Okra is not only healthy and flavourful, it is also easy to grow, writes Stephanie Choo
IF you like eating okra and want to cultivate some edibles, look no further than okra. This tried and tested flavourful vegetable is not only easy to grow, it is low maintenance too.
It’s a good crop to have in any vegetable patch. Sow the seeds, water and feed the plants. Then enjoy continuous yields for a few months.
Of African-cum-Asian origin and widely distributed in the tropics, Abelmoschus esculentus, synonym, Hibiscus esculentus is a flowering plant from the mallow family, Malvaceae. Popular members of this family include hibiscus, cacao and cotton. There are 15 species in the genus Abelmoschus and they are larval food plants.
Okra refers to the edible seedpod of the plant. The seedpod is also known as lady’s finger, gumbo or bhendi. Before the pod or fibrous fruit is formed, its large white to yellow, with a burgundy base, hibiscus-like flower blooms for one day. It is a perfect flower and self-pollinating, hence it does not rely on insects or wind for pollination.
This annual tropical herbaceous vegetable grows to 2m tall. There are many varieties of okra including one with red pod. The stem is hairy and woody when matured. The heart-shaped, three- to five-lobed maple-like leaves are also hairy. The smooth or ridged green seedpods are either short and round or pointed and pyramidal. They grow to about 7-25cm long.
Okra, which grows best in warm climates, is valued for its mucilaginous seedpods that are rich in potassium, B complex vitamins, vitamins C and A, folic acid, iron and calcium. They are also found to be low in calories, fat-free and high in dietary fibre.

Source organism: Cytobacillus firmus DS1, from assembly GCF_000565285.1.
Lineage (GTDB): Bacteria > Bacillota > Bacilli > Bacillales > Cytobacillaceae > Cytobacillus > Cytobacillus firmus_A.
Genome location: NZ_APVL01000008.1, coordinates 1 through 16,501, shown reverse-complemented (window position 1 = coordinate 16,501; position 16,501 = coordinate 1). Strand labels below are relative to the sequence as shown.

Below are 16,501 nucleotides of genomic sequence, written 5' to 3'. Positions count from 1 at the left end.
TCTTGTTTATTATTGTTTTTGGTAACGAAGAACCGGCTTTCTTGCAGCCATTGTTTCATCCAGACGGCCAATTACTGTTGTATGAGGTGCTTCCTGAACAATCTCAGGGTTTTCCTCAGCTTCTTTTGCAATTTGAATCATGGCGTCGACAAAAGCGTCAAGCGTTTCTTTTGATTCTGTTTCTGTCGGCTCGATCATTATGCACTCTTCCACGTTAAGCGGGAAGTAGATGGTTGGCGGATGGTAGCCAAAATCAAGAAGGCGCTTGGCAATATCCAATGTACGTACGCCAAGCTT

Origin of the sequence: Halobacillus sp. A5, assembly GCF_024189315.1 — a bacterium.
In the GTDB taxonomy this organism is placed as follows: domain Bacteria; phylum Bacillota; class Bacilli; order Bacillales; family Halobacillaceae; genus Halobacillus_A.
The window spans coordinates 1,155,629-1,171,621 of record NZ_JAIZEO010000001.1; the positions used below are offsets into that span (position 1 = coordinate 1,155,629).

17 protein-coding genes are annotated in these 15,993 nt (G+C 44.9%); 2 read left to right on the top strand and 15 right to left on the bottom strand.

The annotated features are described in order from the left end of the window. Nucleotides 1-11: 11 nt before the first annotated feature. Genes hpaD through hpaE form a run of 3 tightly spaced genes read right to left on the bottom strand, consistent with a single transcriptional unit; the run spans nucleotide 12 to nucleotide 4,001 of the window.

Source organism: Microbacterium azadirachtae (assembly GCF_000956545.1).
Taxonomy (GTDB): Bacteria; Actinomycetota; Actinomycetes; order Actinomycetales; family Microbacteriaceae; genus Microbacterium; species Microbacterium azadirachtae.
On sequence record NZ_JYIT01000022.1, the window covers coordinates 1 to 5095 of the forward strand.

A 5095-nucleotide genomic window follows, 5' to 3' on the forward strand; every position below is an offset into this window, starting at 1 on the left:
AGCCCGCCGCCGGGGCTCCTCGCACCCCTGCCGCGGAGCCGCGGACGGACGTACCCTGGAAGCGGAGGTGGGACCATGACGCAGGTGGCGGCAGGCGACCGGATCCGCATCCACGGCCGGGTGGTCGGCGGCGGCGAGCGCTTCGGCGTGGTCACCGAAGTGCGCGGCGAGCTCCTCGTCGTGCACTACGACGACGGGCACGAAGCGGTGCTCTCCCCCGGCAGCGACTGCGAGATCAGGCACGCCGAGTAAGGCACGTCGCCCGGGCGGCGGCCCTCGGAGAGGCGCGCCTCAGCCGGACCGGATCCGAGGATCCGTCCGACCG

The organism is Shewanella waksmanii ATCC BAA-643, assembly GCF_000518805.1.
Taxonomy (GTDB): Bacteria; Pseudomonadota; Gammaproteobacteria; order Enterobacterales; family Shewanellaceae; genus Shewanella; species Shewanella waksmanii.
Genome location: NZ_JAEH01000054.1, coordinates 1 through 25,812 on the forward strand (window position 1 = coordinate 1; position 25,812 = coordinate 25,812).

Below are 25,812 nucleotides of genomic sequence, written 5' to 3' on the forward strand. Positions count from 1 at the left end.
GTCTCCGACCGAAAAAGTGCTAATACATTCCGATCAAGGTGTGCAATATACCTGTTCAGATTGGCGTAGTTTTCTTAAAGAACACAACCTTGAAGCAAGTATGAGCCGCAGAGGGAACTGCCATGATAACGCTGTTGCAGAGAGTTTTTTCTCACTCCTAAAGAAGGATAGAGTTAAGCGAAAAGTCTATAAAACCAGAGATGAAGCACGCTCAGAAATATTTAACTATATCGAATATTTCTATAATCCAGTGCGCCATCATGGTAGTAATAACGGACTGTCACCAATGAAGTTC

Soak sliced raw okras in water overnight and drink the water. The soluble fibre can be beneficial for people at risk of diabetes as it helps to control blood glucose. The other edible parts of the plant are the young shoots and leaves.
Easy to grow
Okra plant can be cultivated with little time and effort. The self-pollinating flowers naturally fertilise themselves and form seedpods. Furthermore, due to the sturdy stem, you don’t even need to provide any support for the plant to flourish.
Although the plant thrives in any soil, it will produce more seedpods when grown in fertile well-draining soil with lots of compost (or some garbage enzyme residue) and plenty of nutrients.
Soak seeds in water for about 12 hours before sowing to soften its hard seed coat. You can sow them directly into their permanent positions during cloudy days.
Plant seeds about 2cm deep and 30cm apart. Water regularly to keep soil moist at all times. The seeds will sprout within several days.
Okra takes up a small space and can be grown in containers. Settle okra plants in full sun locations. Feed with organic fertilisers that are meant for vegetables only and regularly. The plants grow quickly to produce seedpods for harvest within 60 days from sowing and can produce for about 10-12 weeks.
The flower develops into tender unripe seedpods, about 10cm long, in about four to five days. Harvest before they mature and become woody. Snip them off the plant with a pair of scissors or pruning shears, leaving a short stub on the pods.